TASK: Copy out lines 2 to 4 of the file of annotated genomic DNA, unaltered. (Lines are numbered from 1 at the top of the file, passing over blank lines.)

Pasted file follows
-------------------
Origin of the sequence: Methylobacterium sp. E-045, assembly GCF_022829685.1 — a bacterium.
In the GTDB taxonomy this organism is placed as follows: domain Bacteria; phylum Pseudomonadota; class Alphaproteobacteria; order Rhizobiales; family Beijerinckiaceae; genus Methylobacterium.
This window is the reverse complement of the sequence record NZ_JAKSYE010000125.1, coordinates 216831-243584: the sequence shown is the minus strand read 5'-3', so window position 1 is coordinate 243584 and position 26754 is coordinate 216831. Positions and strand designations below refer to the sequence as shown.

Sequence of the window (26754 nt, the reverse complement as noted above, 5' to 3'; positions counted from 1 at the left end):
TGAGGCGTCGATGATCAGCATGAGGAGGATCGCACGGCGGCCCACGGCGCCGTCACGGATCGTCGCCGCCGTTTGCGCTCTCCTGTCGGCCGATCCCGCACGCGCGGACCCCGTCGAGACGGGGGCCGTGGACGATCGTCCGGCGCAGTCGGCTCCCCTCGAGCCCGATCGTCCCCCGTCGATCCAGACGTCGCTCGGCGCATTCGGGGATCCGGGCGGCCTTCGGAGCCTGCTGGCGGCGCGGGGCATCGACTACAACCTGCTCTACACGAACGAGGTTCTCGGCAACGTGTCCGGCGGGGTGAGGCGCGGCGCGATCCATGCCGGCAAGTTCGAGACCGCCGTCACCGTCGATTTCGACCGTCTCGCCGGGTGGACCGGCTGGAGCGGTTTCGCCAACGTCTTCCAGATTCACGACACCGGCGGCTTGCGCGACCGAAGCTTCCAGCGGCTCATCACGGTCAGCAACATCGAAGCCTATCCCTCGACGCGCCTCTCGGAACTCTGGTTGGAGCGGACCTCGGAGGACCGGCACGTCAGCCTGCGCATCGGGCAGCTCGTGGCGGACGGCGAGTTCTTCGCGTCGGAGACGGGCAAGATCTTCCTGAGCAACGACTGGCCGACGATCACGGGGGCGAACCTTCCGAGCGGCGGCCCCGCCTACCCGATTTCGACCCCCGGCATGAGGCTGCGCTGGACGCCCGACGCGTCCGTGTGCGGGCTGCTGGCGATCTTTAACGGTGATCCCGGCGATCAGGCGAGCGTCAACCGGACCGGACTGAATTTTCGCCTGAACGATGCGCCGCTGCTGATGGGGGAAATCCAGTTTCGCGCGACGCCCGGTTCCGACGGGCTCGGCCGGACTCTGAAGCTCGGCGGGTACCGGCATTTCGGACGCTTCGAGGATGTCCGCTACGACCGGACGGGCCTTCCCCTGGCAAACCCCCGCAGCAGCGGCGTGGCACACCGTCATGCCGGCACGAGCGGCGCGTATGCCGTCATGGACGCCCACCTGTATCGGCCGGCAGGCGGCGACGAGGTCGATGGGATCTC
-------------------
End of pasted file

In the GTDB taxonomy this organism is placed as follows: domain Bacteria; phylum Pseudomonadota; class Alphaproteobacteria; order Rhizobiales; family Beijerinckiaceae; genus Methylobacterium.
This window is the reverse complement of the sequence record NZ_JAKSYE010000125.1, coordinates 216831-243584: the sequence shown is the minus strand read 5'-3', so window position 1 is coordinate 243584 and position 26754 is coordinate 216831. Positions and strand designations below refer to the sequence as shown.

Sequence of the window (26754 nt, the reverse complement as noted above, 5' to 3'; positions counted from 1 at the left end):